Among women, incidences of SCC of the anus, oropharynx, vulva and cervical adenocarcinoma increased, while vaginal SCC showed no trend. For these cancers combined, the average annual percentage change (AAPC) during 1953-2015 was 1.2 (95% CI 0.7 to 1.6). The incidence of cervical SCC generally decreased during 1976-2004 and remained stable thereafter. Among men, incidences of SCC of the anus, oropharynx and penis increased. The AAPC during 1953-2015 combined for all male HPV-related cancer was 1.9 (95% CI 1.3 to 2.5). A vaccine against HPV 16/18 might yearly prevent 402 (95% CI 382 to 420) cancers. A vaccine against HPV 16/18/31/33/45/52/58 might yearly prevent 478 (95% CI 464 to 490) cancers, of which 206 (95% CI 202 to 209) occur in non-cervical organs, and 113 (95% CI 110 to 115) occur among men.
The incidences of HPV-related cancers that are not effectively prevented by screening have generally increased during 1953-2015. HPV vaccination can prevent a substantial number of cancers in Norway, in cervical and non-cervical organs, among women and men.
Notes
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PubMed ID
29476028 View in PubMed
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Mass screening programmes and trends in cervical cancer in Finland and the Netherlands.

https://arctichealth.org/en/permalink/ahliterature159904
Source
Int J Cancer. 2008 Apr 15;122(8):1854-8
Publication Type
Article
Date
Apr-15-2008
Author
van der Aa MA
Pukkala E
Coebergh JWW
Anttila A
Siesling S
Author Affiliation
Comprehensive Cancer Centre, Stedendriehoek Twente, Enschede, The Netherlands. m.vd.aa@ikst.nl
Source
Int J Cancer. 2008 Apr 15;122(8):1854-8
Date
Apr-15-2008
Language
English
Publication Type
Article
Keywords
Adenocarcinoma - epidemiology - prevention & control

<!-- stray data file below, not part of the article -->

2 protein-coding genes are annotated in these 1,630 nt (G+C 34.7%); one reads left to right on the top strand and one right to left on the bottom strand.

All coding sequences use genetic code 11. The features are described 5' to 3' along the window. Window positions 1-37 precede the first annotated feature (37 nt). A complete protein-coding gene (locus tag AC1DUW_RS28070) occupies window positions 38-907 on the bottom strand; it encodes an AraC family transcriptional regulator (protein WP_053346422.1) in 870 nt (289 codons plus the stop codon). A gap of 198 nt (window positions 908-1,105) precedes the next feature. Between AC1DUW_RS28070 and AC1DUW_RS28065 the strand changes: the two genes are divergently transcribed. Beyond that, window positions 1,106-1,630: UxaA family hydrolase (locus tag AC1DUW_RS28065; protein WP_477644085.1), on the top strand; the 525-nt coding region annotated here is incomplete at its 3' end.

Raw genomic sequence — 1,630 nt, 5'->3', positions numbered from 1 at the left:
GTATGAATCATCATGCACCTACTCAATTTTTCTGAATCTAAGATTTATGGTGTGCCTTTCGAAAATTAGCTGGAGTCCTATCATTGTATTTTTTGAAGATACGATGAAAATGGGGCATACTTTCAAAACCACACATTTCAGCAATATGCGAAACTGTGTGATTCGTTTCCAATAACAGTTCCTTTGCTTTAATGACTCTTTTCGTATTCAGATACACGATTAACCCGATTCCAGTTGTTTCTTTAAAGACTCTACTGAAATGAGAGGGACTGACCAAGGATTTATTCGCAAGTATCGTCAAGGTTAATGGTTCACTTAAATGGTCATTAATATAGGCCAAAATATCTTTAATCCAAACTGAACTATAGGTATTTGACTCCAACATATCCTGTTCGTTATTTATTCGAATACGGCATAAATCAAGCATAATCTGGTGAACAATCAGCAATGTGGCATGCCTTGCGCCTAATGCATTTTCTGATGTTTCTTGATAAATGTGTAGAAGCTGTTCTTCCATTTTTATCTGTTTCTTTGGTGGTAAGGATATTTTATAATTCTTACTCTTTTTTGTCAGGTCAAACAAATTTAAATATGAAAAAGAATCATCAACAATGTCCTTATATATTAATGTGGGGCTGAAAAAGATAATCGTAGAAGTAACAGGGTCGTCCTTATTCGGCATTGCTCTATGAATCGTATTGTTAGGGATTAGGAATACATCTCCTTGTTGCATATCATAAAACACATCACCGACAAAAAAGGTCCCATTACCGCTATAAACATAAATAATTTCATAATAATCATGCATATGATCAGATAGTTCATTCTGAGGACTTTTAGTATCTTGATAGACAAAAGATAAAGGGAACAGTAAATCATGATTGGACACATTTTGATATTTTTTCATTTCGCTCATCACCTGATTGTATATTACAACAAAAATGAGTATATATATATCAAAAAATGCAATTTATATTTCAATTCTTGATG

Adult
Aged
Carcinoma in Situ - epidemiology - prevention & control
Carcinoma, Squamous Cell - epidemiology - prevention & control
Female
Finland - epidemiology
Humans
Incidence
Mass Screening - methods - organization & administration - statistics & numerical data - trends
Middle Aged
Mortality - trends
Netherlands - epidemiology
Patient compliance
Registries
Risk factors
Uterine Cervical Dysplasia - epidemiology - prevention & control
Uterine Cervical Neoplasms - classification - diagnosis - epidemiology - mortality - prevention & control
Vaginal Smears
Abstract
With respect to cervical cancer management, Finland and the Netherlands are comparable in relevant characteristics, e.g., fertility rate, age-of-mother at first birth and a national screening programme for several years. The aim of this study is to compare trends in incidence of and mortality from cervical cancer in Finland and the Netherlands in relation to the introduction and intensity of the screening programmes. Therefore, incidence and mortality rates were calculated using the Cancer Registries of Finland and the Netherlands. Data on screening intensity were obtained from the Finnish Cancer Registry and the Dutch evaluation centre at ErasmusMC-Rotterdam. Women aged 30-60 have been screened every 5 years, in Finland since 1992 and in the Netherlands since 1996. Screening protocols for smear taking and referral to the gynaecologist are comparable. Incidence and mortality rates have declined more in Finland. In 2003, age-adjusted incidence and mortality in Finland were 4.0 and 0.9 and in the Netherlands 4.9 and 1.4 per 100,000 woman-years, respectively. Excess smear use in the Netherlands was estimated to be 24 per 1,000 women during a 5-year interval compared to 121 in Finland. The decline in mortality in Finland seems to be almost completely related to the screening programme whereas in the Netherlands it was initially considered to be a natural decline. Differences in risk factors might also play a role: the Netherlands has higher population density and higher percentages of immigrants and (female) smokers. The greater excess smear use in Finland might also have affected incidence.
PubMed ID
18067129 View in PubMed
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Nonsteroidal anti-inflammatory drugs and the risk of skin cancer: a population-based case-control study.

https://arctichealth.org/en/permalink/ahliterature123945
Source
Cancer. 2012 Oct 1;118(19):4768-76
Publication Type
Article
Date
Oct-1-2012
Author
Sigrun Alba Johannesdottir
Ellen T Chang
Frank Mehnert
Morten Schmidt
Anne Braae Olesen
Henrik Toft Sørensen
Author Affiliation
Department of Clinical Epidemiology, Aarhus University Hospital, Aarhus, Denmark. saj@dce.au.dk
Source
Cancer. 2012 Oct 1;118(19):4768-76
Date
Oct-1-2012
Language
English
Publication Type
Article
Keywords
Adult
Aged
Aged, 80 and over
Anti-Inflammatory Agents, Non-Steroidal - administration & dosage - pharmacology
Anticarcinogenic Agents - administration & dosage
Carcinoma, Basal Cell - epidemiology - prevention & control
Carcinoma, Squamous Cell - epidemiology - prevention & control
Case-Control Studies
Comorbidity
Cyclooxygenase Inhibitors - administration & dosage